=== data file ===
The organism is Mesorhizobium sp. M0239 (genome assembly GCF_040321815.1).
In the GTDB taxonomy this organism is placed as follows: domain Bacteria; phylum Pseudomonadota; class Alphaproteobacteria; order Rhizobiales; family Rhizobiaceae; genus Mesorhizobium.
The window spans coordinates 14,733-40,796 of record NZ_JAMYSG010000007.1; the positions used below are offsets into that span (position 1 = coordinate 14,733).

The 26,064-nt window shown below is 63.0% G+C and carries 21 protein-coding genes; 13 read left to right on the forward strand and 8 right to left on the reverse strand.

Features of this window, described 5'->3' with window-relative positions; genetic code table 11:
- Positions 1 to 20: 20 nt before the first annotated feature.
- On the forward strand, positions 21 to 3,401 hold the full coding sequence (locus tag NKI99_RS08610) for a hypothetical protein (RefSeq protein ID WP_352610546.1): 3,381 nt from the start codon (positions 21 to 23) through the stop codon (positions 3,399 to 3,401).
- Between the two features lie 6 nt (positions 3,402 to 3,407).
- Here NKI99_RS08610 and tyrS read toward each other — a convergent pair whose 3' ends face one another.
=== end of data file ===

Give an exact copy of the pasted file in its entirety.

The organism is Mesorhizobium sp. M0239 (genome assembly GCF_040321815.1).
In the GTDB taxonomy this organism is placed as follows: domain Bacteria; phylum Pseudomonadota; class Alphaproteobacteria; order Rhizobiales; family Rhizobiaceae; genus Mesorhizobium.
The window spans coordinates 14,733-40,796 of record NZ_JAMYSG010000007.1; the positions used below are offsets into that span (position 1 = coordinate 14,733).

The 26,064-nt window shown below is 63.0% G+C and carries 21 protein-coding genes; 13 read left to right on the forward strand and 8 right to left on the reverse strand.

Features of this window, described 5'->3' with window-relative positions; genetic code table 11:
- Positions 1 to 20: 20 nt before the first annotated feature.
- On the forward strand, positions 21 to 3,401 hold the full coding sequence (locus tag NKI99_RS08610) for a hypothetical protein (RefSeq protein ID WP_352610546.1): 3,381 nt from the start codon (positions 21 to 23) through the stop codon (positions 3,399 to 3,401).
- Between the two features lie 6 nt (positions 3,402 to 3,407).
- Here NKI99_RS08610 and tyrS read toward each other — a convergent pair whose 3' ends face one another.